Solutions to family business problems

Oct. 1, 2009
Irv Blackman offers solutions to some typical family business problems

Almost all readers of this column who contact me are owners or part owners of a family business. Each one has a unique family business story that would make for an exciting, interesting and fascinating real-life television drama.

The typical owner has one or more problems, which the family can't solve. The problems typically fall into one or more of three specific categories: taxes, economics or personal. If you have any connection to a family business, you should enjoy spotting one or more of these problems in the following mini-case studies.

The problems in these case studies come up most often, involve the most amount of money or are cases that most professional advisors don't know what to do about. Each of the case studies includes the facts, problems and solution. My purpose is to clearly show you there is an easy and legal solution for each tough problem.

Case Study No. 1: Facts: Joe has two kids, Sue and Sam, who work at Success Co. Joe wants to give them a stock bonus. Sue is single, Sam is married. Problem: Stock could be marital property.

Solution: The stock bonus is okay for Sue, but not for Sam because Sam is married and the stock would be marital property, which a judge in the case of a divorce might say belongs one-half to Sam's wife.

Burn these three rules into your mind: Any property received prior to marriage is non-marital property; any property acquired after marriage that is received as compensation or paid for with funds that were earned after marriage is marital property, which is bad if there is a divorce; and if you receive the property after marriage by gift or inheritance, it is non-marital property. As you read this column, keep in mind that divorce is the most common personal problem that plagues family businesses.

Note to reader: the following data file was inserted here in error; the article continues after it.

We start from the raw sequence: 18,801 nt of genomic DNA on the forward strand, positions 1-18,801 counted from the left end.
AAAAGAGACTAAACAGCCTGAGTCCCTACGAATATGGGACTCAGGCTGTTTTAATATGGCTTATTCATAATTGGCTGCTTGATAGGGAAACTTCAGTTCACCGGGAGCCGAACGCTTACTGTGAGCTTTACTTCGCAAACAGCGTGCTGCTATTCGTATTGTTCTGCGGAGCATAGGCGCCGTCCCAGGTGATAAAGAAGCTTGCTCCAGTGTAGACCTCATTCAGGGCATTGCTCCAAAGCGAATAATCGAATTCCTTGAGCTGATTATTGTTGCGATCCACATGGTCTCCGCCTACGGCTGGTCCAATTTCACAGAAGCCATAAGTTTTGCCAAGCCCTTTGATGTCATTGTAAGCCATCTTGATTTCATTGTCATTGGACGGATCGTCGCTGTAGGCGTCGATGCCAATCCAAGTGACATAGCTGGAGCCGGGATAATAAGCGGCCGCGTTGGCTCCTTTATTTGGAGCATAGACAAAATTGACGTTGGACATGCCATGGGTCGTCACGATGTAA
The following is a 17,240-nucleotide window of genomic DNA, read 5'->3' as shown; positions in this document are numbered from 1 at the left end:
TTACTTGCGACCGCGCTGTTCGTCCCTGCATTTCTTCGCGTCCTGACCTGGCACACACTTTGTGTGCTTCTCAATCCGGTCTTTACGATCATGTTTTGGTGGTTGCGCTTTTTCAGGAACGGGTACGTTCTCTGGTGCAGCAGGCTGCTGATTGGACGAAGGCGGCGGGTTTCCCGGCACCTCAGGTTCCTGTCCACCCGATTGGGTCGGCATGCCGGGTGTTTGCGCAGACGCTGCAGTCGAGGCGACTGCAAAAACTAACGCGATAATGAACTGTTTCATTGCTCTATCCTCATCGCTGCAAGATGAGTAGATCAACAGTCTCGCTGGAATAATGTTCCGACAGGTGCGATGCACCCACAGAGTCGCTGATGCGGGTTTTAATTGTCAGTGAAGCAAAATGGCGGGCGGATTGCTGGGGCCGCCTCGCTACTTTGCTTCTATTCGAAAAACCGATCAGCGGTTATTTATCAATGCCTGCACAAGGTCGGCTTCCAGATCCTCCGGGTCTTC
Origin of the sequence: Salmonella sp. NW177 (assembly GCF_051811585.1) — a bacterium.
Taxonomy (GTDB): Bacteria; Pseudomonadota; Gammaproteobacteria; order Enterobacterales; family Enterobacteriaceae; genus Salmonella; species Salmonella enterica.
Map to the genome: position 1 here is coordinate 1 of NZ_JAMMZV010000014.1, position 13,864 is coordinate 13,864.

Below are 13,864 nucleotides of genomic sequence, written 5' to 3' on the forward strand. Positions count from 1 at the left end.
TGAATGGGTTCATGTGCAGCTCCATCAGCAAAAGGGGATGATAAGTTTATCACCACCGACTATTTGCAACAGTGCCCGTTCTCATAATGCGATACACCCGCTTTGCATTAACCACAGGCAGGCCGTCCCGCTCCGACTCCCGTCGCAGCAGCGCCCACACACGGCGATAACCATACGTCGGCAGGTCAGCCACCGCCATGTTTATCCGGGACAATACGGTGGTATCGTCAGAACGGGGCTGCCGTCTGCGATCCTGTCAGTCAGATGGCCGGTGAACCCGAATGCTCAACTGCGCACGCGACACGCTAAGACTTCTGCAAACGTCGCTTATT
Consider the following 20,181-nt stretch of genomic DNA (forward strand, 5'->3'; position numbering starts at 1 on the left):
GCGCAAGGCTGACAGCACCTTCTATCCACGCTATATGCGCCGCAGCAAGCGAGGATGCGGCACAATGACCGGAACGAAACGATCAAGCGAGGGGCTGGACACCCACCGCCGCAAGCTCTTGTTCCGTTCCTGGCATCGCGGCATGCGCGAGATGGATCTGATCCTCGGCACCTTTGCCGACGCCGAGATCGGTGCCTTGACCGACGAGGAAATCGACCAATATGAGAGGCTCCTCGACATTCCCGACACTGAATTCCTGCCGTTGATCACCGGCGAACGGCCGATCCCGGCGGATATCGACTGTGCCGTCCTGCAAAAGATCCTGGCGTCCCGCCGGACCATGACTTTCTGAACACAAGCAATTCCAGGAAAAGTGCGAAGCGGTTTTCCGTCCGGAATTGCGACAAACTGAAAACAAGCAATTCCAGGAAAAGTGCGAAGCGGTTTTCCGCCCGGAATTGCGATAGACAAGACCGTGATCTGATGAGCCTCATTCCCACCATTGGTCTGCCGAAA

Case Study No. 2: Facts: Jack wants to sell Success Co. to his son Sid. Problem: The insane tax burden Jack and Sid will suffer. For example, the price is $1 million, and Sid must earn about $1.6 million and suffer about $600,000 in state and federal income tax to have the $1 million to pay his dad. Jack will be hit with about a $150,000 capital gains tax. Only $850,000 left. He must earn $1.6 million to have only $850,000 left. Truly a tax travesty!

Solution: Transfer the stock from Jack to Sid using an intentionally defective trust (IDT). There are big advantages to an IDT. The entire transaction is tax-free to Sid, saving $600,000, and Jack, saving $150,000. When Sid receives the stock, it is considered a gift under the law, avoiding the marital property trap in Case Study No. 1, and Success Co. is out of Jack's estate. Jack keeps control of Success Co. by retaining a tiny amount of the shares: the voting stock. The non-voting stock is transferred to Sid.

Case Study No. 3. Facts: About 90% of Jim's wealth is tied up in Success Co., which Jim transferred to his son Sean, who runs the business, using an IDT. Problem: What if Jim and/or his wife live to the biblical age of 120, or 85 or 95? Will they be able to maintain their lifestyle?

Solution: Have Success Co. create a death benefit agreement (DBA), which is really a wage continuation plan. The DBA kicks in after Jim is paid in full by the IDT and is no longer receiving a salary from Success Co. When Jim dies, his DBA wages stop and his wife then gets the wages, usually a reduced amount, for her life.

Case Study No. 4: Facts: Jake has four kids. Two kids work for Success Co. and the other two kids do not. Problem: How do you treat the non-business kids equally, fairly or equitably?